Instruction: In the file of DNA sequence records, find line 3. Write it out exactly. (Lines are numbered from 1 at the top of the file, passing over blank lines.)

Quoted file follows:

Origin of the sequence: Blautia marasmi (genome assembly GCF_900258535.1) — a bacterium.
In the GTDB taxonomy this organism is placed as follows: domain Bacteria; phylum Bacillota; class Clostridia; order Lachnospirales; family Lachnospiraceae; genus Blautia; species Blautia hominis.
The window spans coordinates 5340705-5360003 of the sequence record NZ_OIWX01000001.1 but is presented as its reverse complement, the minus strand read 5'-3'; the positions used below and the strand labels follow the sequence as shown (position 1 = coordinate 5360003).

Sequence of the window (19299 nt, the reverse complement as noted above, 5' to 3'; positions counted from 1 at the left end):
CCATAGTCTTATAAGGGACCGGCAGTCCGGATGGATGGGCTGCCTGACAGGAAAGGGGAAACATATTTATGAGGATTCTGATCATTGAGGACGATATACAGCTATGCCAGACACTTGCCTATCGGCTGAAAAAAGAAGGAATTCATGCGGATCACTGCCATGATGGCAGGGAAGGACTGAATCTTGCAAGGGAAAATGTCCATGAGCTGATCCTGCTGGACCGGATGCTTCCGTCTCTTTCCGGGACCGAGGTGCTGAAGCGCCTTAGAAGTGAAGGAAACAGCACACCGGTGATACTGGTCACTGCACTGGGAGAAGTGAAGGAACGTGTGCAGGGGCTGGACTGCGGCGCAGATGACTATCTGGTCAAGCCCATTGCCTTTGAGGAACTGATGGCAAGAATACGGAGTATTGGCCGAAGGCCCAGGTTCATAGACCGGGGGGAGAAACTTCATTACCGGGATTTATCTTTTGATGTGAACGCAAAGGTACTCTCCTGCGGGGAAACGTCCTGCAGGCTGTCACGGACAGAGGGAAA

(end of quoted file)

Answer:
The window spans coordinates 5340705-5360003 of the sequence record NZ_OIWX01000001.1 but is presented as its reverse complement, the minus strand read 5'-3'; the positions used below and the strand labels follow the sequence as shown (position 1 = coordinate 5360003).